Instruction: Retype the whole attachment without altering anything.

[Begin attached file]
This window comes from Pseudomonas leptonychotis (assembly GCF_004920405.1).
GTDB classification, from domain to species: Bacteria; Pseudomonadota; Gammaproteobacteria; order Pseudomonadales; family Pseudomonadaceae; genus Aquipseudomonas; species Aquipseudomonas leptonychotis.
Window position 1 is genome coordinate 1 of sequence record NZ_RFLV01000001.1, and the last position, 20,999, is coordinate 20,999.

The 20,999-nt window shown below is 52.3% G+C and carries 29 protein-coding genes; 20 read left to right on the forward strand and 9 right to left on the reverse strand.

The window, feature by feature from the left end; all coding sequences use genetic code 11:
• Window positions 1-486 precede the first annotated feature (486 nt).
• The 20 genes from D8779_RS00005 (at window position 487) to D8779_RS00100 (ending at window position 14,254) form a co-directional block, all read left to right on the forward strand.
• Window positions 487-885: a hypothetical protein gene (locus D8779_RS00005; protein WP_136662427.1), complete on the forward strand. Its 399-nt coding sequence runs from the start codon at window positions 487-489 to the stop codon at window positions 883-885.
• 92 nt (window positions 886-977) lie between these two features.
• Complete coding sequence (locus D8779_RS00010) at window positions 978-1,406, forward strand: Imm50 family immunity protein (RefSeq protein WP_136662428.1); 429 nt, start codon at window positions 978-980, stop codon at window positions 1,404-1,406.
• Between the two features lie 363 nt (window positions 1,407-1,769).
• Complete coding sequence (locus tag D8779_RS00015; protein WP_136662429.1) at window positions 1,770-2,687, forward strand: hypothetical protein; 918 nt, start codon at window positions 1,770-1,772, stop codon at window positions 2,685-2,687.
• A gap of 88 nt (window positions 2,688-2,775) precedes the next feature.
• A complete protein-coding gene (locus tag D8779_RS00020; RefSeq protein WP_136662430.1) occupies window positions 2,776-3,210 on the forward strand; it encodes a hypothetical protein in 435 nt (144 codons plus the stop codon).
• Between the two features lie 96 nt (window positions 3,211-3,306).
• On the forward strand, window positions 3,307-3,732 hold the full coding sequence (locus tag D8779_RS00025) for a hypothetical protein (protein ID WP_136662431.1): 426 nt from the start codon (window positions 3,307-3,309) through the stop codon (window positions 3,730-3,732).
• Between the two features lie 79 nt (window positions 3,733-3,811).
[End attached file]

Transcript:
This window comes from Pseudomonas leptonychotis (assembly GCF_004920405.1).
GTDB classification, from domain to species: Bacteria; Pseudomonadota; Gammaproteobacteria; order Pseudomonadales; family Pseudomonadaceae; genus Aquipseudomonas; species Aquipseudomonas leptonychotis.
Window position 1 is genome coordinate 1 of sequence record NZ_RFLV01000001.1, and the last position, 20,999, is coordinate 20,999.

The 20,999-nt window shown below is 52.3% G+C and carries 29 protein-coding genes; 20 read left to right on the forward strand and 9 right to left on the reverse strand.

The window, feature by feature from the left end; all coding sequences use genetic code 11:
• Window positions 1-486 precede the first annotated feature (486 nt).
• The 20 genes from D8779_RS00005 (at window position 487) to D8779_RS00100 (ending at window position 14,254) form a co-directional block, all read left to right on the forward strand.
• Window positions 487-885: a hypothetical protein gene (locus D8779_RS00005; protein WP_136662427.1), complete on the forward strand. Its 399-nt coding sequence runs from the start codon at window positions 487-489 to the stop codon at window positions 883-885.
• 92 nt (window positions 886-977) lie between these two features.
• Complete coding sequence (locus D8779_RS00010) at window positions 978-1,406, forward strand: Imm50 family immunity protein (RefSeq protein WP_136662428.1); 429 nt, start codon at window positions 978-980, stop codon at window positions 1,404-1,406.
• Between the two features lie 363 nt (window positions 1,407-1,769).
• Complete coding sequence (locus tag D8779_RS00015; protein WP_136662429.1) at window positions 1,770-2,687, forward strand: hypothetical protein; 918 nt, start codon at window positions 1,770-1,772, stop codon at window positions 2,685-2,687.
• A gap of 88 nt (window positions 2,688-2,775) precedes the next feature.
• A complete protein-coding gene (locus tag D8779_RS00020; RefSeq protein WP_136662430.1) occupies window positions 2,776-3,210 on the forward strand; it encodes a hypothetical protein in 435 nt (144 codons plus the stop codon).
• Between the two features lie 96 nt (window positions 3,211-3,306).
• On the forward strand, window positions 3,307-3,732 hold the full coding sequence (locus tag D8779_RS00025) for a hypothetical protein (protein ID WP_136662431.1): 426 nt from the start codon (window positions 3,307-3,309) through the stop codon (window positions 3,730-3,732).
• Between the two features lie 79 nt (window positions 3,733-3,811).